The symptoms of lactose intolerance can vary greatly from one individual to the next as well as varying within the individual. They include, but are not limited to, stomach cramps, bloating, flatulence, and diarrhea. It’s difficult to estimate how many people are lactose intolerant. However, it is estimated that up to fifty million Americans suffer from some form of dairy intolerance. The condition encompasses many ethnic groups; age also plays a major role in the ability to tolerate dairy products. As we mature, our body’s ability to produce the lactase enzyme in our gastrointestinal tract begins to diminish. That is why lactose intolerance can intensify with age. Tolerance is dependent upon the amount of lactase in each individual’s system and the amount of dairy products ingested at any given time. Think of it this way: If you have a limited amount of lactase enzyme in your gastrointestinal tract and you ingest limited amounts of dairy, your body may be able to break the lactose down on its own. However, if you have a limited amount of lactase enzyme available and you ingest moderate to high amounts of dairy, you will have exceeded your body’s capacity to digest the lactose and thus will experience symptoms.
Unfortunately, there is no way to establish what constitutes limited, moderate, and high dairy intake, because it is completely individualized. To some people, limited amounts of dairy can translate to milk on their cereal in the morning, yogurt in the afternoon, and pasta with Parmesan cheese for dinner. For others this amount of dairy would be considered high or excessive. And some people could tolerate this amount of dairy only if they avoided dairy products entirely for the next several days.
Many people who are strictly lactose intolerant can avoid problems simply by taking a dairy digestive aid. These digestive aids are widely available and can be purchased over the counter at supermarkets, drugstores, and specialty stores. The amount of lactase enzyme you will require will depend on how much dairy you ingest and how much lactase is already present in your gastrointestinal tract. Select a product that has the right amount of FCC lactase units to complement your digestive tract. For example, when comparing various products I found that the suggested dosage could vary drastically from one product to the next, with one brand containing 9,000 FCC lactase units per caplet and another containing only 1,000.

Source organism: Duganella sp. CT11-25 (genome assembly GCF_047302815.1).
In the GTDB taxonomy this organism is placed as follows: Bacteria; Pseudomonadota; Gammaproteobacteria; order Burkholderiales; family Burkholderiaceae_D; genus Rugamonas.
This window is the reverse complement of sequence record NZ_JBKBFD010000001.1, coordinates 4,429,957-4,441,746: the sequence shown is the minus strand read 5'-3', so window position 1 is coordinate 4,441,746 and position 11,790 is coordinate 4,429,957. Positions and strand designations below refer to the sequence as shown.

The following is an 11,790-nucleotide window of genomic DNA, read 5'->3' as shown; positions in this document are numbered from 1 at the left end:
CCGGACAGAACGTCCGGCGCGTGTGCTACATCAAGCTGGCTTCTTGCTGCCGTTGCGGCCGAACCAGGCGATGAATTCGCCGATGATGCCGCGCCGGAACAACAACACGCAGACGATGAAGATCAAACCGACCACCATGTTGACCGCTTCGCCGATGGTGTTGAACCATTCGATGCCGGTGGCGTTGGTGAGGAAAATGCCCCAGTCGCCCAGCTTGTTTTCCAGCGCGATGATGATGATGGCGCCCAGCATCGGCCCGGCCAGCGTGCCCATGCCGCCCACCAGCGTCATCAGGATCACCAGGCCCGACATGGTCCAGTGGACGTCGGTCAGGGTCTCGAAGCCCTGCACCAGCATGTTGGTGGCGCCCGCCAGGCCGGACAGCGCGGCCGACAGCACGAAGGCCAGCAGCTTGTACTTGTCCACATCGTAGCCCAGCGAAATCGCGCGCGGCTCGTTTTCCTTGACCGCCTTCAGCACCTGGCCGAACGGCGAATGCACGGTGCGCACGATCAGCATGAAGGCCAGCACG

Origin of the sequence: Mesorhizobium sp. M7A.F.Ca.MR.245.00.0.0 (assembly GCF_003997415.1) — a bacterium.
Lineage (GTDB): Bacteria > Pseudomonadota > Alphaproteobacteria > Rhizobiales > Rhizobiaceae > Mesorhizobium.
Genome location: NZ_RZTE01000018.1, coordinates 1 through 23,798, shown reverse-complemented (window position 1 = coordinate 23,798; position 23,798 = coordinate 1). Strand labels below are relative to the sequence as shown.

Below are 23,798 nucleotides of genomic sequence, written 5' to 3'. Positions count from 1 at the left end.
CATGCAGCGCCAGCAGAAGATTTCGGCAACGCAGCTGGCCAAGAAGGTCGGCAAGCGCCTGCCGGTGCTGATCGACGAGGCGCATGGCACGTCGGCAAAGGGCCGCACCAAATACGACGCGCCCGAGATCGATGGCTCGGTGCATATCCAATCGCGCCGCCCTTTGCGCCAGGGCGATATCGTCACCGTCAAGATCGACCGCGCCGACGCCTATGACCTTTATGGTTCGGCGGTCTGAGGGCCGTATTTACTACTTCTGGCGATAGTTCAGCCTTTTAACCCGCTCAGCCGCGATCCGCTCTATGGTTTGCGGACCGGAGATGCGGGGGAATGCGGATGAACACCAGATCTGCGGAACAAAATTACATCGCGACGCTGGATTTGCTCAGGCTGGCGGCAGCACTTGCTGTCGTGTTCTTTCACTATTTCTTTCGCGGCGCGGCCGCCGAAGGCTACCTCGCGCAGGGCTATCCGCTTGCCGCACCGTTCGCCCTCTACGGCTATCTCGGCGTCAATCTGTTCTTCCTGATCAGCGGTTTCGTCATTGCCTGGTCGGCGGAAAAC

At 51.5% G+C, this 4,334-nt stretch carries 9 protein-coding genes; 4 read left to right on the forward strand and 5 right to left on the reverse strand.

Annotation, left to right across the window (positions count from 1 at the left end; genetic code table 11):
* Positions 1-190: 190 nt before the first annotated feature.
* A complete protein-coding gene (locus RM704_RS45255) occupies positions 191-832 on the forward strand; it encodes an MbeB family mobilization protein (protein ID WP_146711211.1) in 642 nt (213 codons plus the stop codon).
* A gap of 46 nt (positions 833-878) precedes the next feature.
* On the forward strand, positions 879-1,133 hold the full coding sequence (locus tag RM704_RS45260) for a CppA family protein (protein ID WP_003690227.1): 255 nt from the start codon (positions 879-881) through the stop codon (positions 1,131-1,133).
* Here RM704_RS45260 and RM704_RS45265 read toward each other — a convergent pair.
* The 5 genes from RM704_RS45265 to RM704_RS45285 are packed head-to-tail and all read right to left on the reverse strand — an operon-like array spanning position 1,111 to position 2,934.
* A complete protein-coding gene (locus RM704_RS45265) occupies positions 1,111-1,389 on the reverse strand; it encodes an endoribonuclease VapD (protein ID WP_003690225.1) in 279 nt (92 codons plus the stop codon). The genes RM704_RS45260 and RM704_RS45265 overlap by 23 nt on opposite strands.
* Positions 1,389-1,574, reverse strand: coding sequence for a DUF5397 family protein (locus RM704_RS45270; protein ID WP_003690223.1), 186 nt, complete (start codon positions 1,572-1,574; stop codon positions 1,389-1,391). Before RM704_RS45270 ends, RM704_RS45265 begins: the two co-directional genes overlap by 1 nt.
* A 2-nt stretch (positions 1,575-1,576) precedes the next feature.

Milk Proteins and Allergy
Milk proteins come in many different forms, several with names that are difficult to pronounce. The important thing is to be able to recognize them when they appear on a label. The main ones to look for are casein and whey, but proteins can also be identified as hydrolysates, caseinates, lactalbumin, and lactoglobulin. All of these are milk proteins.
As with the symptoms of lactose intolerance, reactions to milk proteins can vary greatly from one individual to the next. Reaction to milk proteins is regarded as a food or dairy allergy. It is important to understand that a food allergy triggers an immune system response to compounds, in this case proteins, in an offending food. It is caused by an allergic antibody called IgE (Immunoglobulin E). However, it is significant to note that it is possible to be both lactose intolerant and develop a food allergy to dairy proteins.
Symptoms of dairy allergy tend to range in severity from digestive issues including: stomach cramps, bloating, flatulence, diarrhea, constipation, bleeding from the bowel, rectal fissures, and itching, to respiratory problems, such as asthma, sinus and lung congestion, ear aches, itchy and watery eyes, skin rash, hives, and eczema. And possible behavioral problems, including migraine headaches, fatigue, brain fog, irritability, and anxiety. If you suspect that you may have a dairy allergy, seek out a medical professional specializing in food allergies, a nutritionist, or naturopath, who can help you understand and manage your condition. Listed in the bibliography (see page 190) are resources for finding a professional in your area and obtaining additional information.
The Need for Calcium